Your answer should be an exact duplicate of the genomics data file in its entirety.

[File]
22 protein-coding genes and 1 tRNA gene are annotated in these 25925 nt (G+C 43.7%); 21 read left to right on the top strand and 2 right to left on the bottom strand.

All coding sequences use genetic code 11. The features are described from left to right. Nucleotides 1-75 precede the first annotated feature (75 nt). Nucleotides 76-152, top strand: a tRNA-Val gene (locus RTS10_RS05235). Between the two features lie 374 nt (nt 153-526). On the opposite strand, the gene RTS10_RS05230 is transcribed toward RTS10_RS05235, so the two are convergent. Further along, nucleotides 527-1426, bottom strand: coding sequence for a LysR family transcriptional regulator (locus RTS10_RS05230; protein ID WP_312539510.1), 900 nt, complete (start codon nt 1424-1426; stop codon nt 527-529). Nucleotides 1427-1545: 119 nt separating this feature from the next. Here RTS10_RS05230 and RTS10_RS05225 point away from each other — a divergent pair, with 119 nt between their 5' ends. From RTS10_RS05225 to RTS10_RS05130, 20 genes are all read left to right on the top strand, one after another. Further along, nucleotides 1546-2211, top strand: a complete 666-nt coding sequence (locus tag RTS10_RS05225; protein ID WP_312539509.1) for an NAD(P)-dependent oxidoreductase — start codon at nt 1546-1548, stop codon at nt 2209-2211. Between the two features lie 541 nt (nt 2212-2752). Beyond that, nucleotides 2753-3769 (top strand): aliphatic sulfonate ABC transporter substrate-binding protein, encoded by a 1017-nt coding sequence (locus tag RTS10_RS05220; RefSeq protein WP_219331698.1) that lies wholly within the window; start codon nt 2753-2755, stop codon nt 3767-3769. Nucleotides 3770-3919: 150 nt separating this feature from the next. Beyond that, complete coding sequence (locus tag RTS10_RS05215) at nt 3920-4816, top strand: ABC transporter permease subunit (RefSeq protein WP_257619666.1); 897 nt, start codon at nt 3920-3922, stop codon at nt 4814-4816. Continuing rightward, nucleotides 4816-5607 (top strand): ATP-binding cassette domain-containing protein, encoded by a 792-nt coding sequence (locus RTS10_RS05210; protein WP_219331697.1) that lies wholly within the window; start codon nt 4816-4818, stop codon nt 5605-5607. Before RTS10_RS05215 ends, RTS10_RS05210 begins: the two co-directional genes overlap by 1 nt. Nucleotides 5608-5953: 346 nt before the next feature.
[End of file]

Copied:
22 protein-coding genes and 1 tRNA gene are annotated in these 25925 nt (G+C 43.7%); 21 read left to right on the top strand and 2 right to left on the bottom strand.

All coding sequences use genetic code 11. The features are described from left to right. Nucleotides 1-75 precede the first annotated feature (75 nt). Nucleotides 76-152, top strand: a tRNA-Val gene (locus RTS10_RS05235). Between the two features lie 374 nt (nt 153-526). On the opposite strand, the gene RTS10_RS05230 is transcribed toward RTS10_RS05235, so the two are convergent. Further along, nucleotides 527-1426, bottom strand: coding sequence for a LysR family transcriptional regulator (locus RTS10_RS05230; protein ID WP_312539510.1), 900 nt, complete (start codon nt 1424-1426; stop codon nt 527-529). Nucleotides 1427-1545: 119 nt separating this feature from the next. Here RTS10_RS05230 and RTS10_RS05225 point away from each other — a divergent pair, with 119 nt between their 5' ends. From RTS10_RS05225 to RTS10_RS05130, 20 genes are all read left to right on the top strand, one after another. Further along, nucleotides 1546-2211, top strand: a complete 666-nt coding sequence (locus tag RTS10_RS05225; protein ID WP_312539509.1) for an NAD(P)-dependent oxidoreductase — start codon at nt 1546-1548, stop codon at nt 2209-2211. Between the two features lie 541 nt (nt 2212-2752). Beyond that, nucleotides 2753-3769 (top strand): aliphatic sulfonate ABC transporter substrate-binding protein, encoded by a 1017-nt coding sequence (locus tag RTS10_RS05220; RefSeq protein WP_219331698.1) that lies wholly within the window; start codon nt 2753-2755, stop codon nt 3767-3769. Nucleotides 3770-3919: 150 nt separating this feature from the next. Beyond that, complete coding sequence (locus tag RTS10_RS05215) at nt 3920-4816, top strand: ABC transporter permease subunit (RefSeq protein WP_257619666.1); 897 nt, start codon at nt 3920-3922, stop codon at nt 4814-4816. Continuing rightward, nucleotides 4816-5607 (top strand): ATP-binding cassette domain-containing protein, encoded by a 792-nt coding sequence (locus RTS10_RS05210; protein WP_219331697.1) that lies wholly within the window; start codon nt 4816-4818, stop codon nt 5605-5607. Before RTS10_RS05215 ends, RTS10_RS05210 begins: the two co-directional genes overlap by 1 nt. Nucleotides 5608-5953: 346 nt before the next feature.